It has been a couple of years since I used the month of January to address starting a home orchard. The fruit and vegetable catalogs have begun to replace the holiday flyers in the mailbox and January is not too early to begin planning for a home orchard or expanding the one already there.
There are several different kinds of fruit trees to consider, apple, cherry, peach, pear, plum. As we live in northern portion of Illinois, apple is likely the main fruit tree grown in back yards because it is very winter hardy.
When you shop the fruit tree catalogs or visit with your favorite retail garden center to find out what cultivars or varieties they will be carrying this Spring, homeowners should consider dwarf apples as in most cases yard space is limited. Dwarf apple trees are naturally smaller than their full sized siblings, are much easier to train, prune and maintain that a full sized fruit tree. If you have lots of space, full sized fruit trees are always an option.
Fruit trees are dwarf because they are naturally so or because fruit tree growers graft or bud them to a dwarfing rootstock, limiting the size of your fruit tree. If they are naturally dwarf, then the apples listed will be a "spur-type" tree. There are many examples of spurs available to us – Empire, Red and Yellow Delicious, Macintosh, Rome, Winesap, Early blaze are a few. The smallest fruit trees will be a combination of a spur type grafted or budded on a dwarfing root stock. These will need some kind of support as their root systems are limited and can easily be blown over. It should be noted that the catalogs will list a mature size, considerably small than the full sized version, but that ultimate size of your dwarf tree is really up to you. If you start to train too late, or do not prune correctly that dwarf apple tree will be much larger than you wanted or expected, yet still much smaller than a full sized tree.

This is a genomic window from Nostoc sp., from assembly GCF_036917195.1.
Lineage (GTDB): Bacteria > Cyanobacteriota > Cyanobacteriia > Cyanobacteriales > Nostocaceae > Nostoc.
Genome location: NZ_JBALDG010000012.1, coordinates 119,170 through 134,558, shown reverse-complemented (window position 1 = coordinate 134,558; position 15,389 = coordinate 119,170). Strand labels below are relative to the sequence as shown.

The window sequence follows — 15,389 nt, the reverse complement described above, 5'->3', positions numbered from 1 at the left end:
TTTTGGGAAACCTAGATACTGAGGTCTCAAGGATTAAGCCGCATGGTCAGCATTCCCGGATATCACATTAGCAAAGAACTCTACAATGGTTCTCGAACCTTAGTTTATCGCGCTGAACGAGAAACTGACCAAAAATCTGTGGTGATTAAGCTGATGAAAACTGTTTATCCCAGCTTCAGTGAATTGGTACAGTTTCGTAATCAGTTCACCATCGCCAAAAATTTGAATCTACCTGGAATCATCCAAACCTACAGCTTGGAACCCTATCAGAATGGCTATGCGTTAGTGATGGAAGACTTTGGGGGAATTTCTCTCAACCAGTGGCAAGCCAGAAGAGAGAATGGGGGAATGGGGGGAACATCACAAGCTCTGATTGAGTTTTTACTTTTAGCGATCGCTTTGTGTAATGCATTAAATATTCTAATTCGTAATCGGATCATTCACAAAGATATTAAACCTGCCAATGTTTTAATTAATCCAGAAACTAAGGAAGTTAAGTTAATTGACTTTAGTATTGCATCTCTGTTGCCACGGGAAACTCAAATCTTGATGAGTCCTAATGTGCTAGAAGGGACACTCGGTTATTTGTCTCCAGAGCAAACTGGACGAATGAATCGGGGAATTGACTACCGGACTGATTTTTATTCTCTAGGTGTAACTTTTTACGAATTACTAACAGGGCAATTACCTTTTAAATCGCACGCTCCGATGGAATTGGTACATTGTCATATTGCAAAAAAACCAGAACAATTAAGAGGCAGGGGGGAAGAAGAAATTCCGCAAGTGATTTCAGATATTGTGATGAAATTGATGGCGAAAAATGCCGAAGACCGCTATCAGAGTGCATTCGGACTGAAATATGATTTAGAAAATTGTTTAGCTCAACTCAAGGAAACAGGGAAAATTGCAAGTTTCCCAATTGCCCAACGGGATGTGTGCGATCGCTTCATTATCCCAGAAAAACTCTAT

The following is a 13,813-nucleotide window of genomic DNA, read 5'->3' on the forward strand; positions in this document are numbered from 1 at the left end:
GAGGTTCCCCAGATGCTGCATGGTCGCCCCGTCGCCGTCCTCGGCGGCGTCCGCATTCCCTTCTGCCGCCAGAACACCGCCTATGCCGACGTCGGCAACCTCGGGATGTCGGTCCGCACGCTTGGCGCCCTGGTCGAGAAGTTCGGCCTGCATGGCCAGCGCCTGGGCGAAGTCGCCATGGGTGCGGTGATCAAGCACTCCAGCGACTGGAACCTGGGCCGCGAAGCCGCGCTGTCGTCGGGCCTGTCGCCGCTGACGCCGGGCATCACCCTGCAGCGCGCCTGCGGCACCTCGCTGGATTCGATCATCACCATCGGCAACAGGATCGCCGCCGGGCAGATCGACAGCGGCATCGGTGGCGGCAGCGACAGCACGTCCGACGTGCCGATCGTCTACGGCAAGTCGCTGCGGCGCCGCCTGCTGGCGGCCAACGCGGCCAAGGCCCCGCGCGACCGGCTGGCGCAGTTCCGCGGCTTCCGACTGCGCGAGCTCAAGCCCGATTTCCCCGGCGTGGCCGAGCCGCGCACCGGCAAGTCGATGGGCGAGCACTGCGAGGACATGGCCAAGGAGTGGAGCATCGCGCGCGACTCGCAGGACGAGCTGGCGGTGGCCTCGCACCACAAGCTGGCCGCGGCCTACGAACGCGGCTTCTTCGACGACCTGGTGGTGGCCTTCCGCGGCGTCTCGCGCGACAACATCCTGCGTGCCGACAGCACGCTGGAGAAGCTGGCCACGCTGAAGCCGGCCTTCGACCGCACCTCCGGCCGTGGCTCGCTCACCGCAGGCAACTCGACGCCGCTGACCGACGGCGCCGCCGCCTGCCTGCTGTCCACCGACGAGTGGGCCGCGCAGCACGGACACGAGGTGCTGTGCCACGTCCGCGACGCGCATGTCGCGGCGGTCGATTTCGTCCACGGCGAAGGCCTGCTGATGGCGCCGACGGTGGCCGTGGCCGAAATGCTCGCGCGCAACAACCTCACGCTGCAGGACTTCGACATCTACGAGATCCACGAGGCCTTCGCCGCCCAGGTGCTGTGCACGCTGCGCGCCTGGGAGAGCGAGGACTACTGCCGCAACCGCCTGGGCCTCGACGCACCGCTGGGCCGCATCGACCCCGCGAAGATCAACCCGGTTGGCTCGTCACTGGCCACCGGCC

Another very important key to selecting your fruit trees will be pollination. Fruit tree catalogs will suggest which apple varieties will be the best pollinators for the varieties you wish to grow. It is critical that you have TWO DIFFERENT varieties blooming at the same time in order to get good pollination and a strong fruit set. Apples are for the most part considered to be "self-unfruitful" meaning that pollen from other flowers on the same tree or from another tree of the same variety will not pollinate itself. A possible exception to this rule is if you have an ornamental flowering crabapple in bloom at the same time, pollen from the flowering crabapple will pollinate your fruiting apple trees. So if you live in an established subdivision and you or a neighbor has a flowering crab apple in the front or side yard or an apple tree of a different variety that blooms at the same time, you do not have to plant that second apple tree for pollination purposes, which will free up space in your backyard.
About the author: Richard Hentschel’s expertise extends across several subject areas with specialties in lawn care, fruit tree production, woody ornamentals, and home and community gardening. During his 45-year career in horticulture and agriculture, Hentschel became a well-known and respected expert for commercial and homeowner audiences, industry organizations, and media. He retired from University of Illinois Extension in April 2022 with nearly 30 years of service as a Horticulture Specialist and Educator in northern Illinois.